This image is a metaphor for how the Ukrainian people straightened up, desperately resisting the main Kremlin torturer and his satraps: “No! They’ll never see me hunched over again!” That is why we feel great happiness today to be involved in overcoming, quoting Yevhen Sverstiuk, “the empire of hunched backs, servile faces, and unanimously raised hands.” One can only thank God for such a mission.

And one last thing. The struggle against totally evil systems, such as communist or “Ruscist,” could not and cannot be equally straightforward and enthusiastic as marching at a parade. There were periods of hesitation and weakness in my camp life, making me quite vulnerable to KGB provocations. Today, our soldiers likewise have depressive moments when fatigue catches them off guard, and they wish for some rest—even at the cost of their lives. It is easy to make a mistake one will bitterly regret later in such moments.

In the camp, it became evident that one cannot always be equally strong. On the contrary, ups are followed by downs, sometimes even downfalls. Yet no sin or wrong step is final because the human spirit can pull one out of any pit. One just has to remember Rudyard Kipling’s words: “And lose, and start again at your beginnings, and never breathe a word about your loss.” In other words, at the moment of that painful breakdown, one should not tell themselves: “That’s it, I’m done. I’ll never get back on my feet again.” On the contrary, one should pluck up their spirit, take themselves by the collar, and, like Baron Munchausen, pull themselves out of the swamp.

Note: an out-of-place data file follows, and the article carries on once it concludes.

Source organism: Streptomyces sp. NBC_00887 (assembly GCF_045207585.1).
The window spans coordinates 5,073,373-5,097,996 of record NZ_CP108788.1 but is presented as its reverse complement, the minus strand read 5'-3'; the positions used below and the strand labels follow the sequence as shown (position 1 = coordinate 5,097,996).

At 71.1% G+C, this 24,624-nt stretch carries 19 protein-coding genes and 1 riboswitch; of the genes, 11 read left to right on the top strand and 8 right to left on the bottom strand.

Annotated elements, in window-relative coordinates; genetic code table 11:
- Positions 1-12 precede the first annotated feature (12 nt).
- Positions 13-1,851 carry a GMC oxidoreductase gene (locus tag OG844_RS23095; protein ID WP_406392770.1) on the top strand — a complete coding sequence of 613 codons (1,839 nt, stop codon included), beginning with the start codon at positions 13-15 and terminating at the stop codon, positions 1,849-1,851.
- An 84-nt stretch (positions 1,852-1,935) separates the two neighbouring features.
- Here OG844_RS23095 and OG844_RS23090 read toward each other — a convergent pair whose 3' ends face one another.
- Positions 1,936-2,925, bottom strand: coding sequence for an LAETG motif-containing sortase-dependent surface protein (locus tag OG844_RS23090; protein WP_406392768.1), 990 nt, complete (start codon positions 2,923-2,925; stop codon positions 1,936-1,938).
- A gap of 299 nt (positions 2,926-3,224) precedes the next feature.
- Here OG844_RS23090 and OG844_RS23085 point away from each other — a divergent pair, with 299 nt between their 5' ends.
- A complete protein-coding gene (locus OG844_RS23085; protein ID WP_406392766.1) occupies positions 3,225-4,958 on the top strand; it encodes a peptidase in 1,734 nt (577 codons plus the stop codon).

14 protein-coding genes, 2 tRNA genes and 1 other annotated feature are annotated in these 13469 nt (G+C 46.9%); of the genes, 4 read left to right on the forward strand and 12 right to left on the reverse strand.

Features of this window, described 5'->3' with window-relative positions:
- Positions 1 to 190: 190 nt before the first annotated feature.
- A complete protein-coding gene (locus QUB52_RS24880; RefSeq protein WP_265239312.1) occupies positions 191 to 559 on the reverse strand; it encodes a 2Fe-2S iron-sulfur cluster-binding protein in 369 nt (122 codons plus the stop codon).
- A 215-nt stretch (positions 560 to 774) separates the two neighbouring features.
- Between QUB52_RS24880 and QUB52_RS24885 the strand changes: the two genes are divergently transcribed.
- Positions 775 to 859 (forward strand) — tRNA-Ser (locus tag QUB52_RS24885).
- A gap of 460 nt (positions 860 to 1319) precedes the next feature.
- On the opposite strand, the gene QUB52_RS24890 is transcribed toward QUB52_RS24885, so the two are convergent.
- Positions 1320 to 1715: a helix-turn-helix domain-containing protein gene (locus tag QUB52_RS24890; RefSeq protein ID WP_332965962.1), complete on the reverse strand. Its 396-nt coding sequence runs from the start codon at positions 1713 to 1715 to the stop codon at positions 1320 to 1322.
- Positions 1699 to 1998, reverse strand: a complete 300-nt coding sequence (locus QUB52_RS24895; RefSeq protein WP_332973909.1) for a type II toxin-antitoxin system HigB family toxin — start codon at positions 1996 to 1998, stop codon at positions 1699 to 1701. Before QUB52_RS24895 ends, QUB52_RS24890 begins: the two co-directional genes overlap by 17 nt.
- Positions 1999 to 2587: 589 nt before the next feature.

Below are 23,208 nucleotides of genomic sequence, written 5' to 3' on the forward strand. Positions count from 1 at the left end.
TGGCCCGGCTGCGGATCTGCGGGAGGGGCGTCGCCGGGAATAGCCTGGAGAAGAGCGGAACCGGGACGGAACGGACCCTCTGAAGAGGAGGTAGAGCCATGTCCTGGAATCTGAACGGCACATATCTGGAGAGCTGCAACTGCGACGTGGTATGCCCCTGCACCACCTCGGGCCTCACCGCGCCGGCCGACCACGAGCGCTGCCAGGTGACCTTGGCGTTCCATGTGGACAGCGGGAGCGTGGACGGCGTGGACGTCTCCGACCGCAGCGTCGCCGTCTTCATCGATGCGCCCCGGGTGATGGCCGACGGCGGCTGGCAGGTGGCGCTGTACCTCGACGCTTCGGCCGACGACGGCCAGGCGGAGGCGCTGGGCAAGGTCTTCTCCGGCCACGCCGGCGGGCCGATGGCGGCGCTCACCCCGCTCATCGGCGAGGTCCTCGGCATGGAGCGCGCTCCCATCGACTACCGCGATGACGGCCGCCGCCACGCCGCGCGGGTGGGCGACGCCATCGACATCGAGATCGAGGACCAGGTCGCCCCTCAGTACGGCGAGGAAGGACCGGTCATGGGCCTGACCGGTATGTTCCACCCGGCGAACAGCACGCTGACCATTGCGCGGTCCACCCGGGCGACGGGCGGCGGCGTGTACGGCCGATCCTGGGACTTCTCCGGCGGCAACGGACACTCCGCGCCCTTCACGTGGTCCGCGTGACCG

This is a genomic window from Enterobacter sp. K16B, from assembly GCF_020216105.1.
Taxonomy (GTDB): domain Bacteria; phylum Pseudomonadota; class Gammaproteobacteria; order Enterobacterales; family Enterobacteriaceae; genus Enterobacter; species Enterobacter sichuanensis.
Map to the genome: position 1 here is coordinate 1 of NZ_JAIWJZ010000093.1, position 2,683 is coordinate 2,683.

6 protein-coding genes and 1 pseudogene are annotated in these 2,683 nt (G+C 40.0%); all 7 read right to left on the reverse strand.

The awareness of their rightness and the moral justification of their cause empowers one to do it. It gives peace of mind even when one hears the metal cell door slamming shut behind them or feels the cold of an untimely but sacrificial death spreading over their body. So, I keep advising everyone: take up only the morally justified work—then no challenges or even defeats will scare you.

Myroslav Marynovych, human rights activist, journalist, Soviet political prisoner, one of the founding members of the Ukrainian Helsinki Group, vice-rector of the Ukrainian Catholic University.

Translated by Stanislav Ostapenko.

The Ukrainians Media is an award-winning independent media company focusing on high-quality, long-form, and visual journalism. Our mission is to foster positive social changes in Ukraine.

This story was created thanks to the support of our readers. Please join The Ukrainians Community on Patreon and help us publish more important and interesting stories.